Stem the spread of export curbs on natural resources
The World Trade Organization, ruling on a dispute over China's export restrictions on rare earth metals and other mineral resources, has almost entirely acknowledged the claims of Japan, the U.S. and the European Union. The final decision, published on Aug. 7, sealed China's defeat in the case. The Japanese government should take this opportunity to stem the spread of natural resource export curbs by appealing to other countries to share the understanding that such steps violate international rules.
China boasts a dominant share of the global production of rare earths. The country reduced export volumes in steps, and the collision of a Chinese trawler with Japan Coast Guard vessels near the disputed Senkaku Islands, known as Diaoyu in China, in the autumn of 2010, prompted Beijing to bring exports of rare earths to Japan to a standstill for a time.
In the case brought to the WTO, China argued that its limits on exports had been meant to protect the country's environment and conserve natural resources. But the Geneva-based watchdog for international commerce has concluded that the move was a policy measure China arbitrarily took to secure preferential use of those materials by Chinese industries.
China's export restrictions on rare earths cannot be justified, because they were a step taken in order to capitalize on its position as the effectively monopoly supplier, and were intended to use rare resources as a diplomatic trump card. So it stands to reason that China has lost the case.
Rare earths are not the only resource in which China has a dominant share. It also leads the markets for tungsten and molybdenum -- both target commodities of the export restrictions referred to in the WTO ruling -- as well as antimony. They are all indispensable materials used for production of specialty steel products and synthetic resins. The hope is that, in response to the WTO ruling, China will practice fair trade, as expected of a WTO member whose economy ranks second in the world.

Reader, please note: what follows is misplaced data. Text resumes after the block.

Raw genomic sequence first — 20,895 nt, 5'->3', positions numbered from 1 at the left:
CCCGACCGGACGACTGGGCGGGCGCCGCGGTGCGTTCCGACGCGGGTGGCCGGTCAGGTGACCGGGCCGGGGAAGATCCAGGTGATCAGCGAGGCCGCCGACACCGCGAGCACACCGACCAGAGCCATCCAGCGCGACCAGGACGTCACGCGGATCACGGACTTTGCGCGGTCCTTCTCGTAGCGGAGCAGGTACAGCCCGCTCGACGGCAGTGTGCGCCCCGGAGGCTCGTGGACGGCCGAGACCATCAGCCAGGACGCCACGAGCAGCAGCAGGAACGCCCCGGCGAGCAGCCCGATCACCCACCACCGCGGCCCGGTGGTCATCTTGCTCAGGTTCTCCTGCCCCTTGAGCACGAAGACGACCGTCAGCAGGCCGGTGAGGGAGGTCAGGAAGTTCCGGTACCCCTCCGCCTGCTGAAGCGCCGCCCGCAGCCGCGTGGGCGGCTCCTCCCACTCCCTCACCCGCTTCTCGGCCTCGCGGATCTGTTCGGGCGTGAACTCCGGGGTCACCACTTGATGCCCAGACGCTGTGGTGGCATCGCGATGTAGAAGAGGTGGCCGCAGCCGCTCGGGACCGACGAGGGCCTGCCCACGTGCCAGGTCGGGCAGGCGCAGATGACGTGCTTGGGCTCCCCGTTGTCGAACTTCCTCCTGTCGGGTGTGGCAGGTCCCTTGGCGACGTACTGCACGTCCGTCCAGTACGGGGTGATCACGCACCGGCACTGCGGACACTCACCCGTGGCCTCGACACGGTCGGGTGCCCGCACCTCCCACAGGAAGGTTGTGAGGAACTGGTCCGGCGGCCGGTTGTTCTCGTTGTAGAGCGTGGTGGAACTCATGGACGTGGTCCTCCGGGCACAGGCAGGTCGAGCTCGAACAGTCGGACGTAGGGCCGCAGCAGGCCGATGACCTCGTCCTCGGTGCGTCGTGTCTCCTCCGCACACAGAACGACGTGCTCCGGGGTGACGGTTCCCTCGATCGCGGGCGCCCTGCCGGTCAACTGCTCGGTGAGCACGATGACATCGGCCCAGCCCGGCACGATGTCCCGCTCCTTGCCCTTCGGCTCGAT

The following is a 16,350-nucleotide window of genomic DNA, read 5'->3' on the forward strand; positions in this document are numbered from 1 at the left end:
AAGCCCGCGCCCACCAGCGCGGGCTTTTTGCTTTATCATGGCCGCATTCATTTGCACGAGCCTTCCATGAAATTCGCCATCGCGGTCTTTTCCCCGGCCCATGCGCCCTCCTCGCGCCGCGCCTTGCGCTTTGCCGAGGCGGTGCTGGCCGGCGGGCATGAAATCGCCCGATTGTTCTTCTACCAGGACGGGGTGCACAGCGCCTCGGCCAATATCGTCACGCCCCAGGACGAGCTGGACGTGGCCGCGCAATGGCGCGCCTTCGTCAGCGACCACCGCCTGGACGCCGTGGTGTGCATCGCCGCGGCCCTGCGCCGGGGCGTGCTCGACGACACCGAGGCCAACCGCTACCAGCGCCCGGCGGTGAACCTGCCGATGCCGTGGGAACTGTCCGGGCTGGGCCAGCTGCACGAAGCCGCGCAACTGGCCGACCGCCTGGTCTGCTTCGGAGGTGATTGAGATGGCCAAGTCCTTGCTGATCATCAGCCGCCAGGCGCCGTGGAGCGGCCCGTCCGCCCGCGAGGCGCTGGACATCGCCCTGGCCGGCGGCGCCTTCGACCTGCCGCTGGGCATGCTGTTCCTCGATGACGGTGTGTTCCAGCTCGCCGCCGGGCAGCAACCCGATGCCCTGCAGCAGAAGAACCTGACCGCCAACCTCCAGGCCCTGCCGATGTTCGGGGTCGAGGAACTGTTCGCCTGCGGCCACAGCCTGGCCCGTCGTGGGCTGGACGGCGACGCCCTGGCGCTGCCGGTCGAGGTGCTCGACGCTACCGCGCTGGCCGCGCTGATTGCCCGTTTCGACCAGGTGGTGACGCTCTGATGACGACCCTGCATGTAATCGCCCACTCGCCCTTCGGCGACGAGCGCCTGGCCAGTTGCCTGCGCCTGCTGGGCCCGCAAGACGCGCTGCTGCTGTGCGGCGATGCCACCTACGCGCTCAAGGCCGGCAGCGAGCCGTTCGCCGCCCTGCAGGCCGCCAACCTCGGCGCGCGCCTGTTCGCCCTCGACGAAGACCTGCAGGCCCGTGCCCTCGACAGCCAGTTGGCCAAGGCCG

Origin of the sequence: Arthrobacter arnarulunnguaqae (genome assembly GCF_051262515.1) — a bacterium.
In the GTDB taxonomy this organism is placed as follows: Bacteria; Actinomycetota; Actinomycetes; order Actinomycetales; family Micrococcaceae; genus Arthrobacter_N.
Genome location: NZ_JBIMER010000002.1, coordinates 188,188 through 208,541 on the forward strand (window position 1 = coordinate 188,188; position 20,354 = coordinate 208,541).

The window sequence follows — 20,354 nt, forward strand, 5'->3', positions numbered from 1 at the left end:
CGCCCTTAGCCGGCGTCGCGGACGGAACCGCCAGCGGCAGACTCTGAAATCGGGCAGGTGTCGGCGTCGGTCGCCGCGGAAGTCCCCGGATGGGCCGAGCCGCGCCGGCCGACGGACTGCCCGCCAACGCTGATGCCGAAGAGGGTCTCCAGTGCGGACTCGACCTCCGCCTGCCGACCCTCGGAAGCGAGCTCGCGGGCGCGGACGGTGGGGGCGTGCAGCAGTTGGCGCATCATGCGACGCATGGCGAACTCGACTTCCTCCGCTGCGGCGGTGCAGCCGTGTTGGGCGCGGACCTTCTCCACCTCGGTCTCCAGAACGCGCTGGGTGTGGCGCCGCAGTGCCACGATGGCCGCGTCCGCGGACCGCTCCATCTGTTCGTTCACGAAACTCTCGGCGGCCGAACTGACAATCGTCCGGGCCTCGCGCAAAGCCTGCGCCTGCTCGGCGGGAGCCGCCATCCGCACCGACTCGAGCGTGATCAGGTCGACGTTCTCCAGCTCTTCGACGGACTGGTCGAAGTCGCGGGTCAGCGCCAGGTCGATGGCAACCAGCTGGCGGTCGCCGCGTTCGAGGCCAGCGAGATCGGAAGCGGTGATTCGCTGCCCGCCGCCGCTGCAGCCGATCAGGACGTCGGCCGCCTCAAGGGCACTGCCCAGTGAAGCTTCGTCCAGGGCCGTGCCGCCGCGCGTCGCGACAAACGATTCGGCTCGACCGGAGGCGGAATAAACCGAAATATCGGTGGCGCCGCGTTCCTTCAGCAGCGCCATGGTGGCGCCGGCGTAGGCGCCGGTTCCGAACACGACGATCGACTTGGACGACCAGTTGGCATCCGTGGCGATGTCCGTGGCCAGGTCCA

Priority on domestic supply
Unfortunately, moves to place tighter controls on exports are spreading among other resources-rich countries than China. The Indonesian government has placed a total ban on exports of raw minerals, such as nickel ore, based on its new minerals and coal law, which took effect in January this year, with the aim of promoting Indonesian industries.
South Africa, which has the lion's share of production of platinum and other items, is seeking to implement a policy of supplying "strategic minerals" for domestic consumption in a certain quantity and at set prices on a priority basis.
Indonesia's ban on exports of unprocessed minerals is an issue about which the Japanese government could consider filing a complaint with the WTO. Before taking such a step, however, it might well ask the Indonesian government to rethink the policy. In doing so, Tokyo should explain to Jakarta that export restrictions intended to give an unfair advantage to the country's own industries would not be accepted in the international community. It might also point out that the export curbs put in place by China have led to a fall in global demand.
Meanwhile, it will be essential for the Japanese, based on the lessons learned from the rare earths crisis, to push forward with the recycling of resources that are supplied by a limited number of countries, and to promote the development of new technologies for reducing their consumption.